Recommendations for Oman: Continue to investigate and prosecute trafficking offenses and sentence convicted traffickers to imprisonment; make greater efforts to investigate and prosecute forced labor offenses, including those perpetrated by recruitment agents and employers; institute formal procedures for identifying trafficking victims among all vulnerable populations, such as illegal immigrants; enact and enforce penalties for employers who withhold their employees' passports as a measure to prevent labor trafficking; increase and enforce legal protections for domestic servants, including coverage under the labor laws of Oman; continue training government officials in all relevant departments to recognize and respond appropriately to human trafficking crimes; and increase public awareness campaigns or other prevention programs to reduce the demand for forced labor and commercial sex acts.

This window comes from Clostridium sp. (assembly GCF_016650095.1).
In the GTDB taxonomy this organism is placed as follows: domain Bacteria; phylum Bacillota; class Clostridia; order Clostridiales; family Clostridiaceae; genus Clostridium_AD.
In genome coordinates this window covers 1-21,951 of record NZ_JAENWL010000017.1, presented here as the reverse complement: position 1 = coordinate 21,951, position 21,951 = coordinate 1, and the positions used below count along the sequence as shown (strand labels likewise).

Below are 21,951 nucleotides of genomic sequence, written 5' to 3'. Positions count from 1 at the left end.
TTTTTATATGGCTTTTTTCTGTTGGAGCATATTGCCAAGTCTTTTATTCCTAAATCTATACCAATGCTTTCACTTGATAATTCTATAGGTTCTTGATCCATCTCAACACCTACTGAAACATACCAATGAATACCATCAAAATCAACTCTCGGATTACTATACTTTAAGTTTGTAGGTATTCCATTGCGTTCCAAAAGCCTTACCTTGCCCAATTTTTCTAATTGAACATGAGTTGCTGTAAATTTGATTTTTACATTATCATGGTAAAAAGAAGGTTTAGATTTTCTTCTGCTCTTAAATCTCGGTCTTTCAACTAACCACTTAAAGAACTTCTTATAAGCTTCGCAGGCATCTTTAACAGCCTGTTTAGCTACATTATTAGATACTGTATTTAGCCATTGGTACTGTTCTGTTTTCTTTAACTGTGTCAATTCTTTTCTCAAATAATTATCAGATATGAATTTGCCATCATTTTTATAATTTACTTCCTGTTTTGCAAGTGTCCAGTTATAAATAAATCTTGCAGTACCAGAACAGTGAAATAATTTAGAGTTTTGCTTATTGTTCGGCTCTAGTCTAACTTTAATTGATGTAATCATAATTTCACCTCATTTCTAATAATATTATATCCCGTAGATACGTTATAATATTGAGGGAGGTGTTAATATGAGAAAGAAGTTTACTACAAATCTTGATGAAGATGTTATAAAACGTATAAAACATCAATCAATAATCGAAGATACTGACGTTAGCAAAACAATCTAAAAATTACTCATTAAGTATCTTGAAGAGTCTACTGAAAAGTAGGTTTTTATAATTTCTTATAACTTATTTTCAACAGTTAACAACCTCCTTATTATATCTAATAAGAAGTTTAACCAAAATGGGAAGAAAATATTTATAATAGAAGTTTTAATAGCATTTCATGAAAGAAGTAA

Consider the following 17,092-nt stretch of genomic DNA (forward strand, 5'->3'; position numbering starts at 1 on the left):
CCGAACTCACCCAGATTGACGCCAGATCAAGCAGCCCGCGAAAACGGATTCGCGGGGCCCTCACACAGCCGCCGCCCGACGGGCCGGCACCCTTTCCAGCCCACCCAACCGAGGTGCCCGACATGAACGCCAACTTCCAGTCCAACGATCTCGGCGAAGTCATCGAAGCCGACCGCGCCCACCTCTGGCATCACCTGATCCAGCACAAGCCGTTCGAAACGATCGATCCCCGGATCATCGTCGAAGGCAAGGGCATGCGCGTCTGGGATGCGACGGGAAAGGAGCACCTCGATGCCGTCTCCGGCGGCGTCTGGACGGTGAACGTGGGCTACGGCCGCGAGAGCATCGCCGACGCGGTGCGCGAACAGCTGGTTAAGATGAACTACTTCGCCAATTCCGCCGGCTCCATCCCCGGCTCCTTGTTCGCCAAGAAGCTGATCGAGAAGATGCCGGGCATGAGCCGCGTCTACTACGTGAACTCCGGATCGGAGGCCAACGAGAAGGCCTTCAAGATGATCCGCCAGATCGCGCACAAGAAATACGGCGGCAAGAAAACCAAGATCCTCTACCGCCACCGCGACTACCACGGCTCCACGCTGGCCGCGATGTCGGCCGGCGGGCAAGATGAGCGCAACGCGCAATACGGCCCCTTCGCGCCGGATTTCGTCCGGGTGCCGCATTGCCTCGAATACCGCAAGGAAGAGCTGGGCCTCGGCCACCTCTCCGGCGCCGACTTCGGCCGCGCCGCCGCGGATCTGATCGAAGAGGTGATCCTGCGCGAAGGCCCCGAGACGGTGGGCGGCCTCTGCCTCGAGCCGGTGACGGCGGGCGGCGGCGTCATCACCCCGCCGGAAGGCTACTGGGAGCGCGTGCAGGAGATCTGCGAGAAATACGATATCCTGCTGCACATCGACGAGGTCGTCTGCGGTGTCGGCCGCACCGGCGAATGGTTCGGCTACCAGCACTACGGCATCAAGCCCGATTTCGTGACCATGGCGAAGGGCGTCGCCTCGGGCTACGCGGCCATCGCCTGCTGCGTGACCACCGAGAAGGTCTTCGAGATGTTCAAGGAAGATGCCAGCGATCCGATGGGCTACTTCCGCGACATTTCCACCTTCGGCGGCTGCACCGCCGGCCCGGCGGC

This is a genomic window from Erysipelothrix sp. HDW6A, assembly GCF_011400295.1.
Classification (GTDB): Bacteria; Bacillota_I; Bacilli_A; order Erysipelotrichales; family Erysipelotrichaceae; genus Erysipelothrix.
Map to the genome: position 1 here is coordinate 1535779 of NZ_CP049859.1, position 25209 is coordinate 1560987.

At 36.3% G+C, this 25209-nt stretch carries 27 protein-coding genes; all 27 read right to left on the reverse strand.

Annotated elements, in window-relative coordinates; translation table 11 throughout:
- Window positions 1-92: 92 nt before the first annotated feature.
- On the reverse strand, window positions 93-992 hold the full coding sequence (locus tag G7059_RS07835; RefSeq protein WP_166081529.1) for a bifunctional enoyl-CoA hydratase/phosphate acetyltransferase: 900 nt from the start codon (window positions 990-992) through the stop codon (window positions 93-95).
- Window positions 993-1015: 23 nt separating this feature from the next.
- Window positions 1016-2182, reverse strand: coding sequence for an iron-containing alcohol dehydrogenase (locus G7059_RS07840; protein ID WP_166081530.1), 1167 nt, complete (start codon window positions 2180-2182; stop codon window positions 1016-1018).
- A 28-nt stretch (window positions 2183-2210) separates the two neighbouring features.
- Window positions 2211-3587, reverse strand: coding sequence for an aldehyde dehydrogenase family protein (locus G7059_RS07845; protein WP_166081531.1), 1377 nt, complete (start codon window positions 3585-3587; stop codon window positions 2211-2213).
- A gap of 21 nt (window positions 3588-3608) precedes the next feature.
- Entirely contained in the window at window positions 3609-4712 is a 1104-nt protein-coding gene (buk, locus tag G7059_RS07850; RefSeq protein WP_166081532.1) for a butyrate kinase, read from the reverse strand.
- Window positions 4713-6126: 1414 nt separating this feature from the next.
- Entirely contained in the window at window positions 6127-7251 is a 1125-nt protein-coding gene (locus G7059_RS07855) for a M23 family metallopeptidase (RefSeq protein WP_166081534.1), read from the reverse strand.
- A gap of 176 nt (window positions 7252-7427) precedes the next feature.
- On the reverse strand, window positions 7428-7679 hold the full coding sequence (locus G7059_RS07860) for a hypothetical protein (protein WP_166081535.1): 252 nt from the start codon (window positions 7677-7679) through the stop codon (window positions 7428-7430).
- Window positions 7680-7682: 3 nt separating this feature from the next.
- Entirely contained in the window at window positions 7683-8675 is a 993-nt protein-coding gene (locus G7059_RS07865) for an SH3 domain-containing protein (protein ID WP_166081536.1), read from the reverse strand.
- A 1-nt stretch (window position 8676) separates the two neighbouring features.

Royal Decree No. 126/2008, the Law Combating Human Trafficking, prohibits all forms of trafficking and prescribes punishments of three to 15 years' imprisonment, in addition to financial penalties. These punishments are sufficiently stringent and commensurate with penalties prescribed for other serious crimes, such as rape. A legally enforceable government circular prohibits employers' withholding of migrant workers' passports, a practice contributing to forced labor; the circular, however, does not specify penalties for noncompliance. The Government of Oman failed to adequately enforce its prohibition on the withholding of passports and this practice remains widespread among employers in Oman, including among government officials. The government reported that it resolved 202 cases of withholding workers' passports through Ministry of Manpower mediation and referred 40 cases to courts for resolution; the government did not, however, report launching investigations for potential trafficking situations resulting from these complaints. During the reporting period, the Government of Oman convicted four individuals for sex trafficking offenses, a decrease from the nine convictions for sex trafficking reported last year. One trafficking offender received a sentence of imprisonment of one year and the other three were sentenced to three to 15 years' imprisonment. These traffickers also paid fines ranging from $160 to $130,000; of these fines, $75,400 was used to provide restitution to their victims. The government reported resolving numerous labor complaints through mediation and its court system, but did not identify trafficking cases among these complaints and consequently did not report arresting, prosecuting, convicting, or sentencing any individuals for forced labor. In May 2010, an assistant public prosecutor specializing in trafficking trained judges, other public prosecutors, police officers, and officials from the Ministries of Manpower, and Social Development, and other security agencies on trafficking in persons. In October 2010, the Ministry of Manpower, in conjunction with ILO, hosted a training session for government officials on labor forms of trafficking. In addition, in January 2011, the Muscat Court of Appeals created a new criminal division consisting of two judges and two to three support staff to hear human trafficking cases. The government did not report any law enforcement efforts against the trafficking complicity of Omani public officials.